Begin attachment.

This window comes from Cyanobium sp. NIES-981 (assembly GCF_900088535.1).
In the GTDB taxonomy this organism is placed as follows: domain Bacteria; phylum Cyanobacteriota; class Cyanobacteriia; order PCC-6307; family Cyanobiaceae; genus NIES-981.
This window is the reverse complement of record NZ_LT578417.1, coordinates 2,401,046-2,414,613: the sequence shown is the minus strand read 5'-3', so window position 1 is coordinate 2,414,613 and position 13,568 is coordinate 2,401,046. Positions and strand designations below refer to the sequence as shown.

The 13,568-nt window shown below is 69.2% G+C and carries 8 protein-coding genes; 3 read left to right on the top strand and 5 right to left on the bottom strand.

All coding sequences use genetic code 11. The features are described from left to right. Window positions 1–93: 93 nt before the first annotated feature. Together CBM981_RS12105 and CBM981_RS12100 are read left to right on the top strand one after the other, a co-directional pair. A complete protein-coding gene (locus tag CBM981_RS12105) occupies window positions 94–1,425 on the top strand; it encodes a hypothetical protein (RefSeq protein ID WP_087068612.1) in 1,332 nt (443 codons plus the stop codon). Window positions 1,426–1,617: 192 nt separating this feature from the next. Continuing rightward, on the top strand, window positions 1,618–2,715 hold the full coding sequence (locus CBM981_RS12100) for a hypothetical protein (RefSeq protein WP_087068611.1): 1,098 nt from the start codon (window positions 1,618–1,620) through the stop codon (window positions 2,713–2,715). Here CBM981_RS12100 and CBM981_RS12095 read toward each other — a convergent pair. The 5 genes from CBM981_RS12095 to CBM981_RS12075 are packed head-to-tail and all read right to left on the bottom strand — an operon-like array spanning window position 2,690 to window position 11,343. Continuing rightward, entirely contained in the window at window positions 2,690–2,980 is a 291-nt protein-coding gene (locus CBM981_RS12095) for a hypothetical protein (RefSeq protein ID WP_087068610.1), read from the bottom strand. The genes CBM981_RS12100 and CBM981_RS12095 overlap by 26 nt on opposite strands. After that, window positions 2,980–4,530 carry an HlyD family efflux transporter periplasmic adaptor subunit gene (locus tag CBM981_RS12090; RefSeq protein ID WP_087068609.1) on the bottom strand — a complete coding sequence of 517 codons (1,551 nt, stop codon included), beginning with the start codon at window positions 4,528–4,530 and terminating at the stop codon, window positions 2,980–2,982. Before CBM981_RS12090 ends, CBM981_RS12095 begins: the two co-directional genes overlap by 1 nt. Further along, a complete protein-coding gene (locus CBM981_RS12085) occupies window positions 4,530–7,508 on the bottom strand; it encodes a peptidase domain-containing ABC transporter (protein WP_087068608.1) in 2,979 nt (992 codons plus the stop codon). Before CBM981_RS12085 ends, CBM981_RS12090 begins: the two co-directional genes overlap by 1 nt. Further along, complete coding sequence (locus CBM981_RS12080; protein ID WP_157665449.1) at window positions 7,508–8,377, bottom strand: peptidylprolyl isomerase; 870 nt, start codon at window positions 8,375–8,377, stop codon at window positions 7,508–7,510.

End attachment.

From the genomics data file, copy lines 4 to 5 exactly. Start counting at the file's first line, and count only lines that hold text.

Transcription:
The 13,568-nt window shown below is 69.2% G+C and carries 8 protein-coding genes; 3 read left to right on the top strand and 5 right to left on the bottom strand.

All coding sequences use genetic code 11. The features are described from left to right. Window positions 1–93: 93 nt before the first annotated feature. Together CBM981_RS12105 and CBM981_RS12100 are read left to right on the top strand one after the other, a co-directional pair. A complete protein-coding gene (locus tag CBM981_RS12105) occupies window positions 94–1,425 on the top strand; it encodes a hypothetical protein (RefSeq protein ID WP_087068612.1) in 1,332 nt (443 codons plus the stop codon). Window positions 1,426–1,617: 192 nt separating this feature from the next. Continuing rightward, on the top strand, window positions 1,618–2,715 hold the full coding sequence (locus CBM981_RS12100) for a hypothetical protein (RefSeq protein WP_087068611.1): 1,098 nt from the start codon (window positions 1,618–1,620) through the stop codon (window positions 2,713–2,715). Here CBM981_RS12100 and CBM981_RS12095 read toward each other — a convergent pair. The 5 genes from CBM981_RS12095 to CBM981_RS12075 are packed head-to-tail and all read right to left on the bottom strand — an operon-like array spanning window position 2,690 to window position 11,343. Continuing rightward, entirely contained in the window at window positions 2,690–2,980 is a 291-nt protein-coding gene (locus CBM981_RS12095) for a hypothetical protein (RefSeq protein ID WP_087068610.1), read from the bottom strand. The genes CBM981_RS12100 and CBM981_RS12095 overlap by 26 nt on opposite strands. After that, window positions 2,980–4,530 carry an HlyD family efflux transporter periplasmic adaptor subunit gene (locus tag CBM981_RS12090; RefSeq protein ID WP_087068609.1) on the bottom strand — a complete coding sequence of 517 codons (1,551 nt, stop codon included), beginning with the start codon at window positions 4,528–4,530 and terminating at the stop codon, window positions 2,980–2,982. Before CBM981_RS12090 ends, CBM981_RS12095 begins: the two co-directional genes overlap by 1 nt. Further along, a complete protein-coding gene (locus CBM981_RS12085) occupies window positions 4,530–7,508 on the bottom strand; it encodes a peptidase domain-containing ABC transporter (protein WP_087068608.1) in 2,979 nt (992 codons plus the stop codon). Before CBM981_RS12085 ends, CBM981_RS12090 begins: the two co-directional genes overlap by 1 nt. Further along, complete coding sequence (locus CBM981_RS12080; protein ID WP_157665449.1) at window positions 7,508–8,377, bottom strand: peptidylprolyl isomerase; 870 nt, start codon at window positions 8,375–8,377, stop codon at window positions 7,508–7,510.